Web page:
In a high-speed signal transmission system that uses transformer coupling, there is a need to provide increased transmitted signal strength without adding active components. This invention uses additional transformers to achieve the needed gain. The prior art uses stronger drivers (which require an IC redesign and a higher power supply voltage), or the addition of another active component (which can decrease reliability, increase power consumption, reduce the beneficial effect of serializer/deserializer preemphasis or deemphasis, and/or interfere with fault containment mechanisms), or uses a different transformer winding ratio (which requires redesign of the transformer and may not be feasible with high-speed signals that require a 1:1 winding ratio). This invention achieves the required gain by connecting the secondaries of multiple transformers in series. The primaries of these transformers are currently either connected in parallel or are connected to multiple drivers. There is also a need to split a receive signal to multiple destinations with minimal signal loss. Additional transformers can achieve the split. The prior art uses impedance-matching series resistors that cause a loss of signal. Instead of causing a loss, most instantiations of this invention would actually provide gain. Multiple transformers are used instead of multiple windings on a single transformer because multiple windings on the same transformer would require a redesign of the transformer, and may not be feasible with high-speed transformers that usually require a bifilar winding with a 1:1 ratio. This invention creates the split by connecting the primaries of multiple transformers in series. The secondary of each transformer is connected to one of the intended destinations without the use of impedance-matching series resistors.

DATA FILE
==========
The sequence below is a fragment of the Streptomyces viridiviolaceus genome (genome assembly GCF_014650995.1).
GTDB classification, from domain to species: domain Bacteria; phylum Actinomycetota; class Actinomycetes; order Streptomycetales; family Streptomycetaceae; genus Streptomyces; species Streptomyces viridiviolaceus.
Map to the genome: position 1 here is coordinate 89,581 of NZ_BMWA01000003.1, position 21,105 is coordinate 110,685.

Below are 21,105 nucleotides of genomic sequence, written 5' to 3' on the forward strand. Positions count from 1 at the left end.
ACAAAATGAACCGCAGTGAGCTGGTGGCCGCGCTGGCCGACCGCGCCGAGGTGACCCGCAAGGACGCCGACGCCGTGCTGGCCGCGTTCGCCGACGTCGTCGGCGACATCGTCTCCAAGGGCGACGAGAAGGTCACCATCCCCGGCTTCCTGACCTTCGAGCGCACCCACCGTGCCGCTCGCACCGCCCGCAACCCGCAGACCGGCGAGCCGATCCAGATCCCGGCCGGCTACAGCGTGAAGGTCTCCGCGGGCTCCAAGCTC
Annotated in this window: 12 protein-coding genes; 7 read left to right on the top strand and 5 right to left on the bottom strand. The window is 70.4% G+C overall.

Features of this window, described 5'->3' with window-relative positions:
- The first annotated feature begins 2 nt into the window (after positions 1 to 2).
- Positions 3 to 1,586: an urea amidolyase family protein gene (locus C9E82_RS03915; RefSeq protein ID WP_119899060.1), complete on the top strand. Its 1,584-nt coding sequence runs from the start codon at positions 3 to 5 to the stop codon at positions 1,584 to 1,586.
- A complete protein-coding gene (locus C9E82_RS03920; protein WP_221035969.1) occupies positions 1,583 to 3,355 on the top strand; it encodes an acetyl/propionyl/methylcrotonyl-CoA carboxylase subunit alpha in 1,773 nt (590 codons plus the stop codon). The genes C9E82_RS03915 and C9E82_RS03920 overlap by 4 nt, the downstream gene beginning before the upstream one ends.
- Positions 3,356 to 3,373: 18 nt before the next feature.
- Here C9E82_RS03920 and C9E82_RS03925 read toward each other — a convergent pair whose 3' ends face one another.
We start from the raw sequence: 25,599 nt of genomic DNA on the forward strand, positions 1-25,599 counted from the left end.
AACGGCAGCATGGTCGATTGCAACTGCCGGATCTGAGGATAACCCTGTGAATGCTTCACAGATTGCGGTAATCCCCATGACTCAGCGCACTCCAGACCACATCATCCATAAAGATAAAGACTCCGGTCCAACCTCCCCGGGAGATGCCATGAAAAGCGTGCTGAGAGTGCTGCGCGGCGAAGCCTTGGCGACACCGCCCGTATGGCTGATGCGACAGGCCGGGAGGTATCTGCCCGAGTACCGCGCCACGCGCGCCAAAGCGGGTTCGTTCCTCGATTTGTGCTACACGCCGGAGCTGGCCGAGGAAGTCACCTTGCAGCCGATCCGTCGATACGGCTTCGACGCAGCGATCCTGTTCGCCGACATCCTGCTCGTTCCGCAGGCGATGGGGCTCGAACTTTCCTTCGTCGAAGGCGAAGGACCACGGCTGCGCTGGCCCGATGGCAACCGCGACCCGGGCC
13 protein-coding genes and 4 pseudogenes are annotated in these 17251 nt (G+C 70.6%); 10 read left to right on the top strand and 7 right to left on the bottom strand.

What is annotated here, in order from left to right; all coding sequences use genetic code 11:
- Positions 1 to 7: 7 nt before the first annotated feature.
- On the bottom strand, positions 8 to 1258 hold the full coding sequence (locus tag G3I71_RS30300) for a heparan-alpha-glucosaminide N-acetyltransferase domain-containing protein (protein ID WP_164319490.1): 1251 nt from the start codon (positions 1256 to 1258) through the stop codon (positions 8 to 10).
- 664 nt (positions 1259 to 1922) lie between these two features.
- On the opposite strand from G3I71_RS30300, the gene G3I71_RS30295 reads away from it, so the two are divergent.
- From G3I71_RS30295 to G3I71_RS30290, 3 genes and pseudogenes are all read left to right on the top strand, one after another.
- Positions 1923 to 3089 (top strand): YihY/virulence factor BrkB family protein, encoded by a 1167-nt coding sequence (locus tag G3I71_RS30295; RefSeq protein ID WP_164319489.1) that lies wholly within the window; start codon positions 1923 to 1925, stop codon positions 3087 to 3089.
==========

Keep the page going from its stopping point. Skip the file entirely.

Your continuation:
1. STEM Career Changers' Transformation into Science Teachers

    NASA Astrophysics Data System (ADS)

    Snyder, Catherine; Oliveira, Alandeom W.; Paska, Lawrence M.

    2013-06-01